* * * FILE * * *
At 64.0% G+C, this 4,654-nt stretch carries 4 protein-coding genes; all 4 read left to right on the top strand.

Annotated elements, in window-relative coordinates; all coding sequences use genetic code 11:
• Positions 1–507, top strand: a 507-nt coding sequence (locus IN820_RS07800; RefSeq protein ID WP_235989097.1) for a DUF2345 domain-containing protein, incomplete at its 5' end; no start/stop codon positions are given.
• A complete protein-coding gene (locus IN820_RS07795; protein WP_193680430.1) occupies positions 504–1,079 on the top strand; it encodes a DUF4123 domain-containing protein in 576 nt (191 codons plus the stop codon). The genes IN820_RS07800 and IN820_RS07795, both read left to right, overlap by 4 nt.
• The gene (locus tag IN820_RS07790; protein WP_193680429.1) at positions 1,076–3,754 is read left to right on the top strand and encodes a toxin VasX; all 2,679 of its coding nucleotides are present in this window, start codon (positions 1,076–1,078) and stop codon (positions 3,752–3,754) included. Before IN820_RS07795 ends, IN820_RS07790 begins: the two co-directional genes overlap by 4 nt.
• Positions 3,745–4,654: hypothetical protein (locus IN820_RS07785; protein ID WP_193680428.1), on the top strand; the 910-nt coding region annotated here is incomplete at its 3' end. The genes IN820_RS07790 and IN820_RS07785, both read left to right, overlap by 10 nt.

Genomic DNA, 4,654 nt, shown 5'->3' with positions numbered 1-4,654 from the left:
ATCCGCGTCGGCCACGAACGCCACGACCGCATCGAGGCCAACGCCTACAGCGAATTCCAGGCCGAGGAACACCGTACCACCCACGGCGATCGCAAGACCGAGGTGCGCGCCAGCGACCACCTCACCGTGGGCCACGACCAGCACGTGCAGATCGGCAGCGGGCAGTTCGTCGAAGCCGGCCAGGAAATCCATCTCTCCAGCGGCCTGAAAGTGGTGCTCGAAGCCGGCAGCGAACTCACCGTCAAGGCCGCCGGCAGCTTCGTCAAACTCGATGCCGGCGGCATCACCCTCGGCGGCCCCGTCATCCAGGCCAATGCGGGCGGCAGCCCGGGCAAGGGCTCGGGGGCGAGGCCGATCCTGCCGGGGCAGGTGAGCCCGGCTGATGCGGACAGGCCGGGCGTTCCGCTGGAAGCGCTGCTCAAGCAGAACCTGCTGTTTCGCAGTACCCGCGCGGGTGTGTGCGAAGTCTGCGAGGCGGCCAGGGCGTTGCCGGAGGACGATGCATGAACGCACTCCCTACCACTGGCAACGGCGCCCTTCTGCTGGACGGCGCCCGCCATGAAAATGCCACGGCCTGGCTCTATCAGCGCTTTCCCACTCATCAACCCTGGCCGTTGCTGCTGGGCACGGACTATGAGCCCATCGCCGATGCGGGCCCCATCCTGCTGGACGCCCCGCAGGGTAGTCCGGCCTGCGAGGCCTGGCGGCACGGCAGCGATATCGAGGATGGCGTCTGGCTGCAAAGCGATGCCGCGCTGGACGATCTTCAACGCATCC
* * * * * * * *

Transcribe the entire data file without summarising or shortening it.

At 64.0% G+C, this 4,654-nt stretch carries 4 protein-coding genes; all 4 read left to right on the top strand.

Annotated elements, in window-relative coordinates; all coding sequences use genetic code 11:
• Positions 1–507, top strand: a 507-nt coding sequence (locus IN820_RS07800; RefSeq protein ID WP_235989097.1) for a DUF2345 domain-containing protein, incomplete at its 5' end; no start/stop codon positions are given.
• A complete protein-coding gene (locus IN820_RS07795; protein WP_193680430.1) occupies positions 504–1,079 on the top strand; it encodes a DUF4123 domain-containing protein in 576 nt (191 codons plus the stop codon). The genes IN820_RS07800 and IN820_RS07795, both read left to right, overlap by 4 nt.
• The gene (locus tag IN820_RS07790; protein WP_193680429.1) at positions 1,076–3,754 is read left to right on the top strand and encodes a toxin VasX; all 2,679 of its coding nucleotides are present in this window, start codon (positions 1,076–1,078) and stop codon (positions 3,752–3,754) included. Before IN820_RS07795 ends, IN820_RS07790 begins: the two co-directional genes overlap by 4 nt.
• Positions 3,745–4,654: hypothetical protein (locus IN820_RS07785; protein ID WP_193680428.1), on the top strand; the 910-nt coding region annotated here is incomplete at its 3' end. The genes IN820_RS07790 and IN820_RS07785, both read left to right, overlap by 10 nt.

Genomic DNA, 4,654 nt, shown 5'->3' with positions numbered 1-4,654 from the left:
ATCCGCGTCGGCCACGAACGCCACGACCGCATCGAGGCCAACGCCTACAGCGAATTCCAGGCCGAGGAACACCGTACCACCCACGGCGATCGCAAGACCGAGGTGCGCGCCAGCGACCACCTCACCGTGGGCCACGACCAGCACGTGCAGATCGGCAGCGGGCAGTTCGTCGAAGCCGGCCAGGAAATCCATCTCTCCAGCGGCCTGAAAGTGGTGCTCGAAGCCGGCAGCGAACTCACCGTCAAGGCCGCCGGCAGCTTCGTCAAACTCGATGCCGGCGGCATCACCCTCGGCGGCCCCGTCATCCAGGCCAATGCGGGCGGCAGCCCGGGCAAGGGCTCGGGGGCGAGGCCGATCCTGCCGGGGCAGGTGAGCCCGGCTGATGCGGACAGGCCGGGCGTTCCGCTGGAAGCGCTGCTCAAGCAGAACCTGCTGTTTCGCAGTACCCGCGCGGGTGTGTGCGAAGTCTGCGAGGCGGCCAGGGCGTTGCCGGAGGACGATGCATGAACGCACTCCCTACCACTGGCAACGGCGCCCTTCTGCTGGACGGCGCCCGCCATGAAAATGCCACGGCCTGGCTCTATCAGCGCTTTCCCACTCATCAACCCTGGCCGTTGCTGCTGGGCACGGACTATGAGCCCATCGCCGATGCGGGCCCCATCCTGCTGGACGCCCCGCAGGGTAGTCCGGCCTGCGAGGCCTGGCGGCACGGCAGCGATATCGAGGATGGCGTCTGGCTGCAAAGCGATGCCGCGCTGGACGATCTTCAACGCATCC